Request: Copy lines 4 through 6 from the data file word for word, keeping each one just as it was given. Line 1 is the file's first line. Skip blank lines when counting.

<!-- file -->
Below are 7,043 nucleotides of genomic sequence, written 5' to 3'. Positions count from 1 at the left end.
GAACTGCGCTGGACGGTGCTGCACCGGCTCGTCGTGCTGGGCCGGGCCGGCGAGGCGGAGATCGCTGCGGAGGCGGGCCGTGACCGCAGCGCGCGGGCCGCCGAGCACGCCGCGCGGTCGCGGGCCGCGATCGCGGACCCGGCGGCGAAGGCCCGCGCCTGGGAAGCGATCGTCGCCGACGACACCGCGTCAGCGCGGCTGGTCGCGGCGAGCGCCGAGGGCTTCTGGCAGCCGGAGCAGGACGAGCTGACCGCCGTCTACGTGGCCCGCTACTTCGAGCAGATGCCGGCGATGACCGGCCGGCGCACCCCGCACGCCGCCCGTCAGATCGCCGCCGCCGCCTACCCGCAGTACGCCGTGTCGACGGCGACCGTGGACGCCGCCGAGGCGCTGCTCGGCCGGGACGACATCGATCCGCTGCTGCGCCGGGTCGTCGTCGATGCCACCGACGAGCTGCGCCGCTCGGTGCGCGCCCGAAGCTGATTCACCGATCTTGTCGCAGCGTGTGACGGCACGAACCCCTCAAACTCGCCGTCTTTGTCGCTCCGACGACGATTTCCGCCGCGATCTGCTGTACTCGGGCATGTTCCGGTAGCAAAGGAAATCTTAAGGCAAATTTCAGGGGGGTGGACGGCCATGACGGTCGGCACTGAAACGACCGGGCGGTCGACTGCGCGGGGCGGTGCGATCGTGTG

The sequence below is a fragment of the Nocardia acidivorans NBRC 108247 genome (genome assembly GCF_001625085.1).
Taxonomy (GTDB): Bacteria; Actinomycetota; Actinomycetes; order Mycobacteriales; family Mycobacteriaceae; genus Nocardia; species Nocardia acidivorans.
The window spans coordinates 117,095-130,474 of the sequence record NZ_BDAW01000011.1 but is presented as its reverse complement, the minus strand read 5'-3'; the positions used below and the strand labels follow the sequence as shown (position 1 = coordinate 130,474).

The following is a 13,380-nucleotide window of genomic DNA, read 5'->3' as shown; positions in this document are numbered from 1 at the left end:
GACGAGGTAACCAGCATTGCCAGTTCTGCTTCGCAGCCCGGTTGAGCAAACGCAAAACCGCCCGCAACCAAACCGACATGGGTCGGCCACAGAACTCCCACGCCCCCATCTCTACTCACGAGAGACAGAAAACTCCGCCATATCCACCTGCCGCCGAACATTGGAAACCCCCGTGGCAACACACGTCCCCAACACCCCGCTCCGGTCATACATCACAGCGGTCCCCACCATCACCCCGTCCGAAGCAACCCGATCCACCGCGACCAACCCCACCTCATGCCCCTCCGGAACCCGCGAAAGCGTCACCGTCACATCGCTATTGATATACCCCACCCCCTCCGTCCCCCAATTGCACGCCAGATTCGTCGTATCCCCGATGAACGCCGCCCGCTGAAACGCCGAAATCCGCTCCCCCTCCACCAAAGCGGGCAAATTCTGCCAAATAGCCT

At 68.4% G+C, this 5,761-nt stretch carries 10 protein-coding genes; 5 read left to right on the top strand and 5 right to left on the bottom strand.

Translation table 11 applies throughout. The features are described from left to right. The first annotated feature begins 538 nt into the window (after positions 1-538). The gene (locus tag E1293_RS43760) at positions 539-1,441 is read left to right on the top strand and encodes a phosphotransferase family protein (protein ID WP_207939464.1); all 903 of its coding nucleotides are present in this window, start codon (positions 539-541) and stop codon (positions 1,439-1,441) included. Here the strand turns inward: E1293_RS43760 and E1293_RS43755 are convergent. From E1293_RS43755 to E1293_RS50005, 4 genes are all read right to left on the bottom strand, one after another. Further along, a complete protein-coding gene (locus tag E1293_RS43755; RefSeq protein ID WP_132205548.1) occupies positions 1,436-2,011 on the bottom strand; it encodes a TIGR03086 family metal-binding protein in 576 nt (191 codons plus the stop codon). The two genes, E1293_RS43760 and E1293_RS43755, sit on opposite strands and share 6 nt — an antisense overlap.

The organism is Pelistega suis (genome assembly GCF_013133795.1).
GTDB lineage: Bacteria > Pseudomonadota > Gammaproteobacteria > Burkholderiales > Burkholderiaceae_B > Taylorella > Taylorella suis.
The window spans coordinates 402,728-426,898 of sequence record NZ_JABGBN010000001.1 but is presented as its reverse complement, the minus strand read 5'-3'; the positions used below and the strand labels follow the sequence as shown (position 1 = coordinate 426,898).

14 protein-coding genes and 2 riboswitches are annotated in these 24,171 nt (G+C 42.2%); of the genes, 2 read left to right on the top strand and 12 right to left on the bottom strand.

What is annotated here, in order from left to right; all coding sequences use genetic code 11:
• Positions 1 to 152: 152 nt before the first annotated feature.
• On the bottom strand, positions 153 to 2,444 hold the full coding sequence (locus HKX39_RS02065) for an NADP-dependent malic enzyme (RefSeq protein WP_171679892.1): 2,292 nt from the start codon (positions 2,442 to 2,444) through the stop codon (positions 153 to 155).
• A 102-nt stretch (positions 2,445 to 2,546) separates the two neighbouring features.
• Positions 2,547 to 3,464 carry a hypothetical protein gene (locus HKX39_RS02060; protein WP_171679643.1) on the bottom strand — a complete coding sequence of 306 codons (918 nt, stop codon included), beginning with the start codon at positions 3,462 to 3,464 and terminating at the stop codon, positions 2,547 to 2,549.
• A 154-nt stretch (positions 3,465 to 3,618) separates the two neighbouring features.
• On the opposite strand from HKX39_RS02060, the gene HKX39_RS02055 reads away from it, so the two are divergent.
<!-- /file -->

Taxonomy (GTDB): Bacteria; Actinomycetota; Actinomycetes; order Mycobacteriales; family Mycobacteriaceae; genus Nocardia; species Nocardia acidivorans.
The window spans coordinates 117,095-130,474 of the sequence record NZ_BDAW01000011.1 but is presented as its reverse complement, the minus strand read 5'-3'; the positions used below and the strand labels follow the sequence as shown (position 1 = coordinate 130,474).

The following is a 13,380-nucleotide window of genomic DNA, read 5'->3' as shown; positions in this document are numbered from 1 at the left end: